New Jersey battles mercury contamination
Trenton, NJ— In its 2005 Mid-Atlantic Mercury Report Card released this month, the National Wildlife Federation (NWF) recognized New Jersey’s achievements in regulating mercury contamination, awarding it the highest grades in four of seven categories among the Mid-Atlantic states and noting that “New Jersey stands out as the leader in addressing emissions of mercury.”
“Protecting public health from toxic mercury emissions has been a high priority for New Jersey and we will continue to lead the nation in this effort,” said Department of Environmental Protection (DEP) Commissioner Bradley Campbell. “We are pleased that the NWF has recognized our efforts to protect the public and our wildlife from the dangers of mercury. We hope this recognition will prompt the legislature to complete work on the bill by Senator Steve Sweeney and Assemblyman John Burzichelli to remove mercury switches from the waste stream.”
This is the first year NWF has released a mercury report card in the Mid-Atlantic region, but a partnership with the New England Zero-Mercury Campaign that produced similar reports for the New England region proved to be an effective method of promoting further action from the states.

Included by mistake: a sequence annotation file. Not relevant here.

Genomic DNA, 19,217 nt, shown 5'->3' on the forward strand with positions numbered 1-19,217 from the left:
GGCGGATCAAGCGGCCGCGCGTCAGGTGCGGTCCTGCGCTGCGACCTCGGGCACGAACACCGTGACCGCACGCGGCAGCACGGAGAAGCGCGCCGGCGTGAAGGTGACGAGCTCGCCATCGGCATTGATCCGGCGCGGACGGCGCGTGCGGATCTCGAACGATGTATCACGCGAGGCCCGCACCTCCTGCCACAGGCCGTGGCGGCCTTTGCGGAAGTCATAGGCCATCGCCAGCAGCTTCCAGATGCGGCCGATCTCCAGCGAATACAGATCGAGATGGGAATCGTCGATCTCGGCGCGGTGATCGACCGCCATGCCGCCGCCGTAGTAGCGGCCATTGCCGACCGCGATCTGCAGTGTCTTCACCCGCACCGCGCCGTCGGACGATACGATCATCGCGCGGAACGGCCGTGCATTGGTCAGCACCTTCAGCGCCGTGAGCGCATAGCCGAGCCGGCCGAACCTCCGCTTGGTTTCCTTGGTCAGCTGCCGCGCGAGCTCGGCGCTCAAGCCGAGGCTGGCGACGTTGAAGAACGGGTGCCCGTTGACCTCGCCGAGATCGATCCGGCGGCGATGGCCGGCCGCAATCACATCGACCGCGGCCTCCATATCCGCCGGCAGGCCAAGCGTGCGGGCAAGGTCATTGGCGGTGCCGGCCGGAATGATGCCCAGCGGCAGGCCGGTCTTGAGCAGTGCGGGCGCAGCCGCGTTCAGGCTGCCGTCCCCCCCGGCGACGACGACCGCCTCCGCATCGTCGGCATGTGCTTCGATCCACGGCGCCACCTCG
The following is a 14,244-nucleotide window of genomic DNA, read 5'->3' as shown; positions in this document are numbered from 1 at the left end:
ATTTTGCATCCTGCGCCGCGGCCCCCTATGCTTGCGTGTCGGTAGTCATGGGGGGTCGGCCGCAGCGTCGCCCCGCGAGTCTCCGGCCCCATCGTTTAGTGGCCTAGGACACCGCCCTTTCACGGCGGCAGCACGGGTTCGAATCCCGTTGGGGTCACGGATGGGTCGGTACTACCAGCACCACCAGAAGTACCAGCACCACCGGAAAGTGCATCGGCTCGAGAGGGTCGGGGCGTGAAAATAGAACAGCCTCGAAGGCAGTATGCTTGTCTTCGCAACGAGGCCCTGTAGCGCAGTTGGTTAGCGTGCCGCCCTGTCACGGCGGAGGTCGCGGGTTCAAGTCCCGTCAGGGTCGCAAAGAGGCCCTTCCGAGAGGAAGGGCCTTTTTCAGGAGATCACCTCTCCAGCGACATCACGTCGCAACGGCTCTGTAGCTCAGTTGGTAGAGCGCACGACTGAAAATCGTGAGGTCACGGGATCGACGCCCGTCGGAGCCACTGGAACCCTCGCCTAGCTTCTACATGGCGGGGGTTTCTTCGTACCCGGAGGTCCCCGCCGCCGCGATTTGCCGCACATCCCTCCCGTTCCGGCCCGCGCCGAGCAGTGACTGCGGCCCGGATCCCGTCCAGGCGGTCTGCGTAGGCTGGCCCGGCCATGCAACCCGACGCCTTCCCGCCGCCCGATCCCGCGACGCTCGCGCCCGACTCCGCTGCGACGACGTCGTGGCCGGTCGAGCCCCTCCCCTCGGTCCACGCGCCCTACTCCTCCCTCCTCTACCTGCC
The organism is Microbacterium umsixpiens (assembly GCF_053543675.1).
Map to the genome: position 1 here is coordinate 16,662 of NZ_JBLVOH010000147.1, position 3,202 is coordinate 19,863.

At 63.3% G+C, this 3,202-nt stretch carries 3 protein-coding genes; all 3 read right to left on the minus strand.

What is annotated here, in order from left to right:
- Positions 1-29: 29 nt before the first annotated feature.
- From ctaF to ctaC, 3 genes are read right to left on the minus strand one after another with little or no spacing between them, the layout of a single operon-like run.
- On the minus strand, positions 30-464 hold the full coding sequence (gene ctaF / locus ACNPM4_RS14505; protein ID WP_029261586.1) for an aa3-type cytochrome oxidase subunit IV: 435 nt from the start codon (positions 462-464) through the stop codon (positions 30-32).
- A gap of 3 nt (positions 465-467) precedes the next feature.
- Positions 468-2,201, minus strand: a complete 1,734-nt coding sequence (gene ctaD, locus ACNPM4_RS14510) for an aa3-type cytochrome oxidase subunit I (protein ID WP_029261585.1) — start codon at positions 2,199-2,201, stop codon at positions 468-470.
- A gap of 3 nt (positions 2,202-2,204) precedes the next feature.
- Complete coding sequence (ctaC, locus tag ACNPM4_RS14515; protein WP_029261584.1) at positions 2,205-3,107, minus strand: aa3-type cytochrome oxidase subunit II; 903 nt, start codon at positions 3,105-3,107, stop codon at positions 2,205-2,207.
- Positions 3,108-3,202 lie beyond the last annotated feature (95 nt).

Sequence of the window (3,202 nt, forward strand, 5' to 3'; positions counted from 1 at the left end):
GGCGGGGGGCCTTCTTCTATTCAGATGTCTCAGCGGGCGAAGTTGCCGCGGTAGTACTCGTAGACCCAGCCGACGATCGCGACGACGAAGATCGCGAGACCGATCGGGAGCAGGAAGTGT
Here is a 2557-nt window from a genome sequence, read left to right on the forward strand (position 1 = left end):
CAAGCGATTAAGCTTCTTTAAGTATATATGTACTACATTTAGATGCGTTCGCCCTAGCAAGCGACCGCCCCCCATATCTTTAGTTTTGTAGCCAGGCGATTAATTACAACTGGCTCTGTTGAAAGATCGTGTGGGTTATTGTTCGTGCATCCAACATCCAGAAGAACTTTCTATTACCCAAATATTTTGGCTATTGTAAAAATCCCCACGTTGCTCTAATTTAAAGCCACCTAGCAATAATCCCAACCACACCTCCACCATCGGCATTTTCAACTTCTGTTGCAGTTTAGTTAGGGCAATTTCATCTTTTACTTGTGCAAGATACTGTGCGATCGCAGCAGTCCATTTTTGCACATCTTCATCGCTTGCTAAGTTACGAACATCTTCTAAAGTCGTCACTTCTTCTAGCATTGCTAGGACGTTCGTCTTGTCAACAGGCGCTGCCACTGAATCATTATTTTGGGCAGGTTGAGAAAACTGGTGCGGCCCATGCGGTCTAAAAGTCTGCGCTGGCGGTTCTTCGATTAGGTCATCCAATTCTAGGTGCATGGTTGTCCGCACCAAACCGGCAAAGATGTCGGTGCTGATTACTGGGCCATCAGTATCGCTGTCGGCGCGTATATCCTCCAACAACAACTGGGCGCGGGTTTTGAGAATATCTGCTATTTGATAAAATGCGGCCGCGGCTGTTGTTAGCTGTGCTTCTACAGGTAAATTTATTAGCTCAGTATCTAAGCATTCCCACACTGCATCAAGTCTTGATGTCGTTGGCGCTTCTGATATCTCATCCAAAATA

New Jersey received top marks, an A, for its efforts in reducing state mercury air emissions within the state.
DEP passed stringent new regulations for controlling mercury emissions from power plants in November 2004. These regulations are the most comprehensive mercury standards in the nation, reducing mercury emissions from coal-fired power plants, iron and steel melters, and solid waste incinerators by up to 90 percent by the end of 2007.
New Jersey also received an A for advocating strong federal policies on mercury. Commissioner Campbell has repeatedly challenged the U.S. Environmental Protection Agency’s (EPA) proposed mercury standards as inadequate, while seven of the state’s 13 U.S. representatives and both senators have signed letters encouraging strict federal regulations for mercury emissions from power plants.
New Jersey is the only state in the region that has passed legislation requiring the state to provide information regarding mercury-contaminated fish to high-risk populations and to post such information in public places. DEP has also initiated a Mercury Task Force to research the sources of mercury and its impacts on the environment and to develop a mercury pollution reduction plan for the state.